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  • Real Estate are a modern band who hail from Ridgewood, New Jersey, and from their excellent second LP Days (Domino 2011) this is the delightful Easy.

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    • This classic needs no introduction. The most played song on U.S. TV and radio, You’ve Lost That Lovin’ Feelin’ (Philles 7" 1964) by The Righteous Brothers, with a superb arrangement/production from Phil Spector.

      Last edited by agutterfan; 27th January 2018, 10:33 AM.

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      • TV On The Radio are a modern American rock band hailing from Brooklyn, New York. This is Halfway Home, which opens their third LP Dear Science (North America: Interscope Worldwide: 4AD 2008)

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        • Lastly, a couple of post-punk Manchester classics from the same band, different names, at the start of their respective careers at Factory Records. First, Joy Division with Digital, from Factory' s first record release, the double-E.P. package A Factory Sample (Factory 2X7" 1979 cat no. FAC3) and then the last song they ever wrote, In A Lonely Place, released by New Order as the B-side of their debut single Ceremony (Factory 7" 1981 cat no. FAC33). Enjoy. Until next week ...


          Last edited by agutterfan; 30th January 2018, 01:30 PM.

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          • Originally posted by wadsy View Post

            That line up of Fleetwood Mac was the best ever! Well that's my opinion anyway!!..........& it is live!!
            Yes absolutely agree that it was the best ever F Mac lineup - when I said that it wasn't live - I meant that it had been prerecorded,so it had been played live by the bands and then that recording was being played at the gig so although the bands were 'miming' - it was 'live' from the previous day (or whenever the recording was done).

            rgds baz

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            • Bernie Marsden & Micky Moody - Till The Day I Die (acoustic)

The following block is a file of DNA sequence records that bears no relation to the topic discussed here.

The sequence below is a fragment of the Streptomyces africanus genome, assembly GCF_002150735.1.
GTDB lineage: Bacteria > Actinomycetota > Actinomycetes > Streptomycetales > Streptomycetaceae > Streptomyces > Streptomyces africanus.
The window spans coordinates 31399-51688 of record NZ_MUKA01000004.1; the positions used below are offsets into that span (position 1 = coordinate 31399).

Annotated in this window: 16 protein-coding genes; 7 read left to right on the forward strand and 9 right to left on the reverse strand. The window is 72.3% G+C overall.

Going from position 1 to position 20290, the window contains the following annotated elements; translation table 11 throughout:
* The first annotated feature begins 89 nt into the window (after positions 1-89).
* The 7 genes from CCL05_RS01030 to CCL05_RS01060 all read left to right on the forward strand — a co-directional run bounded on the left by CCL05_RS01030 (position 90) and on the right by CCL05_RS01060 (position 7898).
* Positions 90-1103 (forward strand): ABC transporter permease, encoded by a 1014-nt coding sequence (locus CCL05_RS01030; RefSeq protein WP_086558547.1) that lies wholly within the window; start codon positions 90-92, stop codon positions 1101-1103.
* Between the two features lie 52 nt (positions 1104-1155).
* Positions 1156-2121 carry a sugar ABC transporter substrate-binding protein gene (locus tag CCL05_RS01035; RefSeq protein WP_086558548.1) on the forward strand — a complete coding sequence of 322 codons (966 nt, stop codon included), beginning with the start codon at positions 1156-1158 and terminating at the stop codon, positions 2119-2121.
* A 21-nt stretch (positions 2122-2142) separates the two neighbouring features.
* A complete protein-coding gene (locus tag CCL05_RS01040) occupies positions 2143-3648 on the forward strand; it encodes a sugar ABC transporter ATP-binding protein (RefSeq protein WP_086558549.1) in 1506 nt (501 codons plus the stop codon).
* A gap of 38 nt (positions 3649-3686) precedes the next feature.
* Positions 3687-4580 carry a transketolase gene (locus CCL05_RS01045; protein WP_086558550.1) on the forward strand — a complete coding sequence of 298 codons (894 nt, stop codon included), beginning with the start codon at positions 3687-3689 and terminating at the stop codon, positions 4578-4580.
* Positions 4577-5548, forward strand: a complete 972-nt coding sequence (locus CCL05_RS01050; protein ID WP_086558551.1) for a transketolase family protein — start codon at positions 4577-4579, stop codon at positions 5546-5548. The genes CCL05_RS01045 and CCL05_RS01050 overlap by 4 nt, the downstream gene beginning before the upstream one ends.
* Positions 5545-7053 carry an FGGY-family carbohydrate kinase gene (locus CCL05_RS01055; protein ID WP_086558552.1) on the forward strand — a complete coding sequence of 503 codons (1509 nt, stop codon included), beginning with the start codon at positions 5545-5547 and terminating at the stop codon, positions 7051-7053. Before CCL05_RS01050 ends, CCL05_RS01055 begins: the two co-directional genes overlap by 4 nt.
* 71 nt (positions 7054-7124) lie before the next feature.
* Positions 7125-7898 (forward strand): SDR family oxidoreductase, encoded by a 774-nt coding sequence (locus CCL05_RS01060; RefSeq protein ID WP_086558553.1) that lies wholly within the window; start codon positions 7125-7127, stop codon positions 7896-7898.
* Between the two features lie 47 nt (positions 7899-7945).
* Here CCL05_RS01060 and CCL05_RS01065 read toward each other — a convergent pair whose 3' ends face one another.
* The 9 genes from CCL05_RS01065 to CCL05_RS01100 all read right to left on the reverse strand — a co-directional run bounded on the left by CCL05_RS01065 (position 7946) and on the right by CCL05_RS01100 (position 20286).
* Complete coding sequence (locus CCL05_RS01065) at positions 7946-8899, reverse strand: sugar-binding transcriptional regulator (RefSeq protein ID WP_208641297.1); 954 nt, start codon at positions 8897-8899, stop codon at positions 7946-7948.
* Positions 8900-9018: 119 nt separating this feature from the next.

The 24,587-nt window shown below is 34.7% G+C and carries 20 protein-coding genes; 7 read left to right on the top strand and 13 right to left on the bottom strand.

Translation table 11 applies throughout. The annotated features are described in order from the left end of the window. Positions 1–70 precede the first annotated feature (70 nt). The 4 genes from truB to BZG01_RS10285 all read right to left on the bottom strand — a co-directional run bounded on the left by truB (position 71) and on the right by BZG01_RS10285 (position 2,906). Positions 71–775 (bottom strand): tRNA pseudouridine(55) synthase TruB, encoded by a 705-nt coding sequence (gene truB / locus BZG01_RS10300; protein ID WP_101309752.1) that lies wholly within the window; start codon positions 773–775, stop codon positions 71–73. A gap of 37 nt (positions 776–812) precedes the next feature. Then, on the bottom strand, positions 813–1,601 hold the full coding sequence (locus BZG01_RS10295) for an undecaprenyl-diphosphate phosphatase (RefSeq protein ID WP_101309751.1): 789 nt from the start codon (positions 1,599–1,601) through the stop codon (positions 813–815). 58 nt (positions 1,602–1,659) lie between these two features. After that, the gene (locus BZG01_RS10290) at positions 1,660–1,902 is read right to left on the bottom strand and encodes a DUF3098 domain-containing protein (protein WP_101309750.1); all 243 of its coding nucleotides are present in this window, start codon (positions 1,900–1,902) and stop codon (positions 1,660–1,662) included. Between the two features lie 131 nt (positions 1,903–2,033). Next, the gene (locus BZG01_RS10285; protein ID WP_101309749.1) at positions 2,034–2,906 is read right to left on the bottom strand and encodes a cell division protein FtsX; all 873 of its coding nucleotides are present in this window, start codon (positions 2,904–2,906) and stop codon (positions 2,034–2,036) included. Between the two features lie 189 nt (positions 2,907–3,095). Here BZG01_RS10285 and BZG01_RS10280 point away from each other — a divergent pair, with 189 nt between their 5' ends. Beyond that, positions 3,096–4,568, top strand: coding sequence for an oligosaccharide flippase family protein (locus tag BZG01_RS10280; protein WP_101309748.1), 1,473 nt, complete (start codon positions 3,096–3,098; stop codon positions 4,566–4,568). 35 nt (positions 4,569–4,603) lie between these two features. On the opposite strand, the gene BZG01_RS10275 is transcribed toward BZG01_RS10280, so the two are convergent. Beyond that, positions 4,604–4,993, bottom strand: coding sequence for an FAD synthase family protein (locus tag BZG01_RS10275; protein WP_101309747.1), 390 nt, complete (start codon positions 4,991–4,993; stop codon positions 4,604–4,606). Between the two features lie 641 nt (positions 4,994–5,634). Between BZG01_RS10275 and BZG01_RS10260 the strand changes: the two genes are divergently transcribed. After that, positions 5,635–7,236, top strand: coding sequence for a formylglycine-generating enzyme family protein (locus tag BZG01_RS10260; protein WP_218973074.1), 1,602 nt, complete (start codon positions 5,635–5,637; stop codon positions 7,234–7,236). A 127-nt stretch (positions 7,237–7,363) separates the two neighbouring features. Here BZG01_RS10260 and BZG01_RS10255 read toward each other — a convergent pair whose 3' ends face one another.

Lovely melodic guitar from the 2 original Whitesnake guitarists

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              • Edward G
                Edward G commented
                Editing a comment
                BVS,
                Many thanks for this - I hadn't seen it before and what a great performance. Another offshoot from the expansive Deep Purple family tree the early Whitesnake material was fabulous.

            • We start today with an artist completely new to me. Keaton Henson (http://keatonhenson.com/), is an English folk rock musician, visual artist and poet from London, with You Don't Know How Lucky You Are, from his debut LP (he's released six) Dear (Motive Sounds Recordings 2010). Hope you like it.

              Last edited by agutterfan; 3rd February 2018, 10:27 AM.

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              • Next up, a classic from Woking's finest The Jam, with the official video for their excellent standalone single When You're Young (Polydor 7" 1979).

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                • Our historical trip through the music of Joni Mitchell brings us to her classic fourth LP Blue (Reprise 1970), and the majesty that is A Case Of You, featuring that rarely used instrument, the dulcimer. Fantastic lyrics.